|Date(s):||February 27, 1873|
|Course:||“Rise And Fall of the Slave South,” University of Virginia|
During the time of Reconstruction, strong Republican parties grew as a result of heavy reliance of blacks as their constituency. Generating the overwhelming majority of the party's votes, blacks became the majority of the electorate in Southern states, such as South Carolina, Louisiana, and Mississippi. As the black support increased, it was clear that policies and enactments had to be geared towards the large freedmen population. To maintain control and influence, Republicans mobilized black voters by emphasizing their party's commitment and promise for black rights and interests.
In Mississippi, where the freedmen constituted a majority of almost six to five in the state's electorate, the newly enfranchised blacks would open the doors for Republican rule. In 1868, the Republicans constructed a new constitution; in 1869, they won the elections to fill the offices created under it; and by 1870, the first Republican administration of Mississippi took office.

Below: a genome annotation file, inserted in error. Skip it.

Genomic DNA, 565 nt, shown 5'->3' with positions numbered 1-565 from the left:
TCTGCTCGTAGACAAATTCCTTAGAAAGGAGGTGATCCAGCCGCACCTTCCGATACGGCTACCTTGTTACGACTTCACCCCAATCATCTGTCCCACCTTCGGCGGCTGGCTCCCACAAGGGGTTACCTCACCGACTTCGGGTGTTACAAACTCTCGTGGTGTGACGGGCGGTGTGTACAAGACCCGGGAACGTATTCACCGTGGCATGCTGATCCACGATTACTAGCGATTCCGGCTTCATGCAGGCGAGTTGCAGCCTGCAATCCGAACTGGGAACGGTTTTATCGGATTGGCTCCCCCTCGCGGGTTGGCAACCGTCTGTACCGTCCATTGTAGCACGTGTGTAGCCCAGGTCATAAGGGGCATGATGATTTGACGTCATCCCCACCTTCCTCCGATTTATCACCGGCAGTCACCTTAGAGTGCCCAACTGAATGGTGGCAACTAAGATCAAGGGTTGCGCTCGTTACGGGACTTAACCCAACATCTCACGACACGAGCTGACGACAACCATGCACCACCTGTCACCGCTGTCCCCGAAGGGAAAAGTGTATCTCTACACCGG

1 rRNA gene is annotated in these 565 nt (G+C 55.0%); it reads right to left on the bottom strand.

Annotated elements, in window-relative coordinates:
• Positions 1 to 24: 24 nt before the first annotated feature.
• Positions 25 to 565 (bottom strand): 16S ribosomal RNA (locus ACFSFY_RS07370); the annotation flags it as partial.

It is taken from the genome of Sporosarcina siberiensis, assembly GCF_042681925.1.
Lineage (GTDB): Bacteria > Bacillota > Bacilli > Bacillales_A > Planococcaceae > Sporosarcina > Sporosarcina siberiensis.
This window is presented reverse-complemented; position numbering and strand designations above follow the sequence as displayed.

By 1873, the Republican Party continued to control Mississippi. In that year, Adelbert Ames, Mississippi's best-known carpetbagger became the second Republican governor of Mississippi. Under his administration, Republican state legislators were able to pass an important Civil Rights Bill that stated all citizens of this State, without distinction of race, color, or previous condition of servitude, are entitled to the equal and impartial enjoyment of any accommodation, advantage, facility, or privilege;and is hereby declared to have always been, is now, and shall forever remain a right, inherent in every citizen or person, and which right shall not be denied, abridged or infringed;' Subsequently, any person that went against this bill was to be deemed guilty of a misdemeanor. As a result of enactments such as this, black voters responded exactly as Republican leaders hoped. Unsurprisingly, colored turnout for Republican candidates increased dramatically in Mississippi. In a negative regard, the deliberate painting of the Republican Party as the party of the blacks also encouraged Democrats throughout the South to run as the party of white supremacy.